Substance:  What the series has in beautiful imagery and language and production it lacks in substance.  Substance meaning evidence or supporting documentation to back up much of what any of the authors are saying. Not that this is a bad thing or that the intent of the dvd series was to make a case for anything requiring evidence. After all it is called "living the questions" and the particular theme is how science, religion and an evolving faith could work.  It is more exploratory in nature, bringing up ideas that are nontraditional and expanding our view/experience/understandings of God and our world and the unseen world. An interconnectedness if you will. The format is a good one if you or your group would like to listen to these folks talk about ideas and have an open and frank discussion.  Many more traditional Christians will not be receptive however.

Politics: Admittedly most of the authors are academic and liberal. John Shelby Sponge for instance. I do love his little comments about how we seem to "have a fetish with the blood of Jesus. We protestants bath in it and Catholics drink it" etc. And though I agree with much of the premises that are espoused, I do not necessarily agree with the politics of biological evolution, race, economic disparity, environmental crises, etc.  One commentator suggested that the religious right was in kahoots with corporations to rape the planet of resources because Jesus was coming back soon so they were getting what they could before that happens. As it doesn't matter because we won't be around long enough to care what happens to the planet. I have never heard that philosophy espoused by anyone on the religious right that the 2nd coming was a reason for supporting corporate raping of the planet, nor do I believe the vast majority of conservative christians support any exploitation of the planet. Much of the dvd series, and I noted in Ch. 4 Evolutionaries, seemed to be pretty much against a conservative church or mindset.

Relevance:  I think the dvd series is relevant to our times. It addresses such issues as safe places in the church where people can be honest about things (Ch. 6), Evolutionary Christianity in Ch. 5 where it is suggested that the term Christian be redefined due to so much baggage associated with it. Thought provoking statements like John Shelby Sponge "There wasn't a fall you needed to be rescued from. We need to get out of the rescue-redeemer-savior mentality."  I know, every Baptist just cringed when reading that.  Jan Phillips in Ch. 7 went into Evolutionary Spirituality - that ii is "self-sourced, need not ever require a belief in an external god", which to me was a little more disconnect from God and more mysticism. Statements such as "A commitment of Unity" and "An evolved sense of Spirituality".  Suggesting we are god and the trees are god and the honey bee is god connectedness. Although I think we are connected in some ways, I do believe there is an external God and that I am not it, and neither is my desk or the contents of my lunch.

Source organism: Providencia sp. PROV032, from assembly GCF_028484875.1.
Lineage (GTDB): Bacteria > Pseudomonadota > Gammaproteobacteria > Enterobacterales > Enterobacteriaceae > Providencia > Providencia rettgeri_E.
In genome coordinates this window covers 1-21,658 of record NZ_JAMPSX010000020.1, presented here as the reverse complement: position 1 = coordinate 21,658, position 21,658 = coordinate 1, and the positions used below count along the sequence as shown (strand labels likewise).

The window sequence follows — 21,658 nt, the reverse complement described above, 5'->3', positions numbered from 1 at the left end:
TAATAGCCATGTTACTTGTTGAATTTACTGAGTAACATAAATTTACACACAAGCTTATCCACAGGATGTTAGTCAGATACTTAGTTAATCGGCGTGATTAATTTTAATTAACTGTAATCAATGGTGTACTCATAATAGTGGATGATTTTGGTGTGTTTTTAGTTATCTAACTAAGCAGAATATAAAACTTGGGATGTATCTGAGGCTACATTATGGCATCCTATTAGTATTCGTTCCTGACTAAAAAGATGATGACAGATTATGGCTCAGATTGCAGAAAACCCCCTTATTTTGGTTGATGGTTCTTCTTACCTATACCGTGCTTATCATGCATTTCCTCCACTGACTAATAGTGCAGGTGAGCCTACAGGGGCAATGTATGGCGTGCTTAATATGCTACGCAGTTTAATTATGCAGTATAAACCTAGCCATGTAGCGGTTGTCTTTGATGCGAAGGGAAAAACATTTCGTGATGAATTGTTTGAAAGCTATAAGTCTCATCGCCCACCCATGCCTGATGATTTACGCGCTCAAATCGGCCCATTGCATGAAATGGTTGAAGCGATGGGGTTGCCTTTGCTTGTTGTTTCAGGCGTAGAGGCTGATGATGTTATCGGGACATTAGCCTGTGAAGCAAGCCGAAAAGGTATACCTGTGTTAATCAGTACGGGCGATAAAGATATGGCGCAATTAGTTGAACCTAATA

So overall I believe this dvd series is very good, although you may not agree with much of it. But if you are not afraid to explore, to ask questions, to see different points of view and contemplate things, then you will probably enjoy it immensely. If you already know everything about God and the big plan of salvation and gateway theology then you will hate it.  ~npp

*disclosure of material: I received this dvd free from the author and or publisher through the speakeasy blogging book review network. I was not required to write a positive review. The opinions I have expressed are my own. I am disclosing this in accordance with the Federal Trade Commissions CFR Part 255.

Saturday, May 25, 2013

The Fallacy of Fairness

How many times in my life, and yours as well I imagine, have I either uttered or heard uttered the words "Its Not Fair!" regarding everything from household chores, homework assignments, failed relationships or just life in general?  Well lets just say if I had a dollar for ....

Most of us grew up as children being taught things like "if you try hard enough you could be...." fill in the blank:  President, Astronaut, Famous Actor, Lawyer... the list can go on and on depending on what it was you aspired to be.  And we also grew up in that childhood innocence with a certain model of how things were supposed to go in life, either from our parents if you were lucky, or from the TV shows of the day showing happy American Family Life.  We were blissfully hopefull and unaware of what lies ahead.